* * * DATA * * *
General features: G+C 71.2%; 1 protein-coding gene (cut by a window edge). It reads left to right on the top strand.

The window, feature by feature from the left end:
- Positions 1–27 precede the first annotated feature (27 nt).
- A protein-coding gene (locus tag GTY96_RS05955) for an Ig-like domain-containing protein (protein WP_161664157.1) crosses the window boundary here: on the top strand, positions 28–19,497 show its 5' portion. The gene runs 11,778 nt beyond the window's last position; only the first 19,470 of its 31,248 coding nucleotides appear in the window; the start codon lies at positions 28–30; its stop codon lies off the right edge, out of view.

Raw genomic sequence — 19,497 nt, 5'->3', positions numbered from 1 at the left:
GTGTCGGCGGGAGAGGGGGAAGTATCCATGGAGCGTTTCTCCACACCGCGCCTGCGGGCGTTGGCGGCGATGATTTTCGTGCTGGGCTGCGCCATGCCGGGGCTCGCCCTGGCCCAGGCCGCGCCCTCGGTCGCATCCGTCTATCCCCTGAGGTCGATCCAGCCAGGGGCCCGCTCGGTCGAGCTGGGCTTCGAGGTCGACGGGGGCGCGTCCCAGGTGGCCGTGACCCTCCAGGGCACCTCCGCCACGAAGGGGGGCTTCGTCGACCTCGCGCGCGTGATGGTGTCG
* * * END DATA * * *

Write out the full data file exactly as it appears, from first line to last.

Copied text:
General features: G+C 71.2%; 1 protein-coding gene (cut by a window edge). It reads left to right on the top strand.

The window, feature by feature from the left end:
- Positions 1–27 precede the first annotated feature (27 nt).
- A protein-coding gene (locus tag GTY96_RS05955) for an Ig-like domain-containing protein (protein WP_161664157.1) crosses the window boundary here: on the top strand, positions 28–19,497 show its 5' portion. The gene runs 11,778 nt beyond the window's last position; only the first 19,470 of its 31,248 coding nucleotides appear in the window; the start codon lies at positions 28–30; its stop codon lies off the right edge, out of view.

Raw genomic sequence — 19,497 nt, 5'->3', positions numbered from 1 at the left:
GTGTCGGCGGGAGAGGGGGAAGTATCCATGGAGCGTTTCTCCACACCGCGCCTGCGGGCGTTGGCGGCGATGATTTTCGTGCTGGGCTGCGCCATGCCGGGGCTCGCCCTGGCCCAGGCCGCGCCCTCGGTCGCATCCGTCTATCCCCTGAGGTCGATCCAGCCAGGGGCCCGCTCGGTCGAGCTGGGCTTCGAGGTCGACGGGGGCGCGTCCCAGGTGGCCGTGACCCTCCAGGGCACCTCCGCCACGAAGGGGGGCTTCGTCGACCTCGCGCGCGTGATGGTGTCG